CHANGING THE WORLD: IS IT POSSIBLE? A DISCUSSION WITH PROFESSOR GREGORY SWEDBERG

by ELIZABETH MORALES 

No one can say that they have not dreamed about changing the world. In all societies through history there are always injustices, therefore the desire to make them go away is always present. Countless examples can be cited of people that have tried and succeeded in making society better such as Martin Luther King, Susan B. Anthony, Nelson Mandela and Abraham Lincoln. However, did their efforts really change the world? To answer this question I sat down with Professor Gregory Swedberg who specializes in Latin American History here in Manhattanville College.  

Wanting to change the world is a start, but is not enough. Most people have felt this, but how to do something about it not easy. A way of changing the world is a revolution and perhaps the one that promises the fastest and most radical change. For example, the Cuban Revolution had a very strong impact on this racially segregated society. After the revolution, the beaches were desegregated and a national conversation about race was opened.  “By 1970, Cuba had the highest literacy rates in Latin America, lowest infant mortality rates and those programs were very successful. But did racism go away in Cuba? It still exists,” said Professor Swedberg.

Perhaps a better example of the impact of a revolution is the US. I admire the perseverance and the patience of the leaders of the Civil Rights Movement, especially Martin Luther King. The way they achieved the change they wanted to see was through nonviolence. Their efforts proved fruitful, and the United States became a more integrated society. However, racism still exists today in the US. “The data indicates that the majority of the poor are African American and Latino. And also the majority of the populations of American prisons are African American and Latino as well. Some have called this the new form of legalized slavery,”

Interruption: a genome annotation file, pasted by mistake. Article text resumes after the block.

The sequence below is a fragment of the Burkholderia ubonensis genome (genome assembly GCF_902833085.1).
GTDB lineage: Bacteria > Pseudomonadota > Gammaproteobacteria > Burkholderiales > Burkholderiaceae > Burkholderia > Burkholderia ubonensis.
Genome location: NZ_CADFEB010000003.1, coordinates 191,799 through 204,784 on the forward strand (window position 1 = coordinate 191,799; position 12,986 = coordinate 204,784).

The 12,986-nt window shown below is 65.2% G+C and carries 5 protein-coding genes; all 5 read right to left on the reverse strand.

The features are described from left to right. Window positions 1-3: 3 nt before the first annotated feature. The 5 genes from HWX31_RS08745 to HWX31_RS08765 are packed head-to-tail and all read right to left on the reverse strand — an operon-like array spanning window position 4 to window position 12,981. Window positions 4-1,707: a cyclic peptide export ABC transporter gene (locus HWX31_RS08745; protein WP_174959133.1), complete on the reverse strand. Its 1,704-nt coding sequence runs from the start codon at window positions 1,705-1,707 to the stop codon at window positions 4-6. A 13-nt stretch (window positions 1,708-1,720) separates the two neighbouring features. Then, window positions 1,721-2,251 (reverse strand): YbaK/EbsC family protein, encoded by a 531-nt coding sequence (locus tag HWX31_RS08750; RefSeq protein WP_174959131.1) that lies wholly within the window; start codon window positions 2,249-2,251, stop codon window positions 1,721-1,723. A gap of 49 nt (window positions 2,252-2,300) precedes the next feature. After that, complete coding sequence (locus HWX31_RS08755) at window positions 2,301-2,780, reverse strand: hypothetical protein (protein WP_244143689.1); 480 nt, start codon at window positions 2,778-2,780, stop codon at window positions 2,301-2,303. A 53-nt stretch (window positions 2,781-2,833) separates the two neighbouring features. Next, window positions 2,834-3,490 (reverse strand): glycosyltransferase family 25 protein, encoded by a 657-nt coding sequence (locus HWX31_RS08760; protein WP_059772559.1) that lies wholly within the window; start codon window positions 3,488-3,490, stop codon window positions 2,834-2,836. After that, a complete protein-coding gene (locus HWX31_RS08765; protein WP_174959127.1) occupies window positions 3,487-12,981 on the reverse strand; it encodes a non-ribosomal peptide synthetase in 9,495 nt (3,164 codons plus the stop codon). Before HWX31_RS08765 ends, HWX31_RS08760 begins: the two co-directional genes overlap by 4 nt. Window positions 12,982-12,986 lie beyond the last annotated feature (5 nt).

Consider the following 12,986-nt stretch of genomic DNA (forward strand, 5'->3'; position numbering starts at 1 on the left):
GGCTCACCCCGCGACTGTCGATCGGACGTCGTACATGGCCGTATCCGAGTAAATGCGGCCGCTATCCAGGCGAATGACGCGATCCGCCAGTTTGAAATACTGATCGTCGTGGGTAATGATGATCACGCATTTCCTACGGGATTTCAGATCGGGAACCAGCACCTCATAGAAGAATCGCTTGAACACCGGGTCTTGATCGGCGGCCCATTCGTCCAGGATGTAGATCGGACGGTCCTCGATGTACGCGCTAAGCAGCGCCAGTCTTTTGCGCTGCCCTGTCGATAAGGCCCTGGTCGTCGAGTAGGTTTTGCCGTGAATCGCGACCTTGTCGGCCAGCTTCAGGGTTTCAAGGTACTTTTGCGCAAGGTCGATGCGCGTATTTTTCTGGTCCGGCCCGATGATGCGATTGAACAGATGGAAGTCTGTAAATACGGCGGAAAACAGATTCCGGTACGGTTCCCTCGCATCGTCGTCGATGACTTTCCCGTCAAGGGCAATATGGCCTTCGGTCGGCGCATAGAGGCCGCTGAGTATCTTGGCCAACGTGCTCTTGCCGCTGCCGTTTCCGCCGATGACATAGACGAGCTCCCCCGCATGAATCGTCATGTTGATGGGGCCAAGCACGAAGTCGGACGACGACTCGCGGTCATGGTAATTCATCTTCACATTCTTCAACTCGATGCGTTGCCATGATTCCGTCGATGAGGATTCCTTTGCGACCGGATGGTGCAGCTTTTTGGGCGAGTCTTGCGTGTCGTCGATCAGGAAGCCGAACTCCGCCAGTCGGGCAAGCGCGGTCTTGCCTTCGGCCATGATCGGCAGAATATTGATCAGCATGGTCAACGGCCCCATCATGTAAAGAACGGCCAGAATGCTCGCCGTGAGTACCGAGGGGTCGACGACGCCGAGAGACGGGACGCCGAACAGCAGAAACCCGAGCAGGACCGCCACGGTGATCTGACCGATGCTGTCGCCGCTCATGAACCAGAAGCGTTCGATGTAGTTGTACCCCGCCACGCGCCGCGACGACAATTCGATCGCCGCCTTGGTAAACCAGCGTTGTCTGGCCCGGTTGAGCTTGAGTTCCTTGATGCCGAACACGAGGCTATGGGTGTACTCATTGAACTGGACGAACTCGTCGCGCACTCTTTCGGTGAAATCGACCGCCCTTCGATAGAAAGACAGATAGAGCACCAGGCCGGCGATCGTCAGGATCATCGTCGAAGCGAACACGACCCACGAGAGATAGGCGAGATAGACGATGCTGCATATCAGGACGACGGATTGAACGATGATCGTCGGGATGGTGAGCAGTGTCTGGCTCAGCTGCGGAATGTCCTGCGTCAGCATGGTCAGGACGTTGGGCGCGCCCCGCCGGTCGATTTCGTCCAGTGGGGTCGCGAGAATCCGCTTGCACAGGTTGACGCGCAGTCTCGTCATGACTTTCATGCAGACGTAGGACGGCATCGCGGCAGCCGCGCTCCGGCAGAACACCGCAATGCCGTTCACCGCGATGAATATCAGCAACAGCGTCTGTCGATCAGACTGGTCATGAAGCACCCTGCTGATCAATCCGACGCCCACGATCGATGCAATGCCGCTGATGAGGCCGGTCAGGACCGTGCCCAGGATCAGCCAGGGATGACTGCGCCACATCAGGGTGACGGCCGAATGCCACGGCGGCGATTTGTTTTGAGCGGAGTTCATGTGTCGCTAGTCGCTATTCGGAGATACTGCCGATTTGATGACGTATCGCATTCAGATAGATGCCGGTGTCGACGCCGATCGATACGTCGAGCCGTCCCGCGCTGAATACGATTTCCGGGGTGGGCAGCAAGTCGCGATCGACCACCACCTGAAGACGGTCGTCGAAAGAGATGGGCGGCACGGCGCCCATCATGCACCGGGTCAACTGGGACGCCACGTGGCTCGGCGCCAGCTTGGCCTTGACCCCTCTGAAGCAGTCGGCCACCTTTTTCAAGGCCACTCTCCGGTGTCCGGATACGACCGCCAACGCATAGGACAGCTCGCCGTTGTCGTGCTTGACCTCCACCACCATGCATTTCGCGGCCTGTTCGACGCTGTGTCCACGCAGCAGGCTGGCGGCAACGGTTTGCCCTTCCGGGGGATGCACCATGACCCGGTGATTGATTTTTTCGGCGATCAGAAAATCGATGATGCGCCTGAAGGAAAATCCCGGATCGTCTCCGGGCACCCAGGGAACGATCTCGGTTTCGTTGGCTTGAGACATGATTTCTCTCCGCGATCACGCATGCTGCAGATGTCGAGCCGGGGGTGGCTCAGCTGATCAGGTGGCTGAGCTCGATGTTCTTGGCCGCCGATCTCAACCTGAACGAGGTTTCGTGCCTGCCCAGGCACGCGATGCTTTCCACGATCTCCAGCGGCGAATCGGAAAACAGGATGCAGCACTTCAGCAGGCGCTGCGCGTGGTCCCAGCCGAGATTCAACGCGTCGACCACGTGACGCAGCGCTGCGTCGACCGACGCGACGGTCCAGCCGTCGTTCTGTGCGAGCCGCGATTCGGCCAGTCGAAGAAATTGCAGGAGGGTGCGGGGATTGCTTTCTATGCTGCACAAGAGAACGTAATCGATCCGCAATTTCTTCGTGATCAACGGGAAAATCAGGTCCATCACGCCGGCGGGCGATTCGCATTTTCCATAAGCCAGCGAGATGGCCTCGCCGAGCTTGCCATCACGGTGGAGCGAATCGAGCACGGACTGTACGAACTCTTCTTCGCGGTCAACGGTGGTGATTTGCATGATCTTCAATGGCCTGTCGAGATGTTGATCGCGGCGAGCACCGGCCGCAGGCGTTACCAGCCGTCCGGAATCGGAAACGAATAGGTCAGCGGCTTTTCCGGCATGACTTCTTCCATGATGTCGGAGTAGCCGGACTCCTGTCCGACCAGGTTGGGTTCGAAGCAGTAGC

Even if societies don’t change radically right away, it just means that it is the duty of every generation to do something about the society they live in. Every generation has the task of making things better. I think that what we can do is learn from previous generations. I think nonviolence is a really good way to achieve change in a society. Nonviolence still works in today’s society. For example, Occupy Wall Street changed things. “People know what the 1% means. It raised people conscientiousness, it still resonated very deeply. Even if the police used tactics to break it up it still had an impact,” said Professor Swedberg.

Looking back on previous generations, I think in general our generation lacks the motivation to work together and do something to change the world we live in. Even if there are notorious exceptions to the rule, young people that are doing everything they can to make the world a better place, in my opinion they are not the majority. I know many friends and professors of mine that all want to change the world but have not really found a significant group of people like them and a way to do this. If history teaches us something is that when people work together they can get results. However, completely changing society is not something that will happen with one generation’s revolution. I think all generations have the responsibility to make the world a better place and after several generations have done their part, the world will get closer and closer to a better society. Since it is our responsibility and no one else’s, I pose this question: what are you doing to change the world?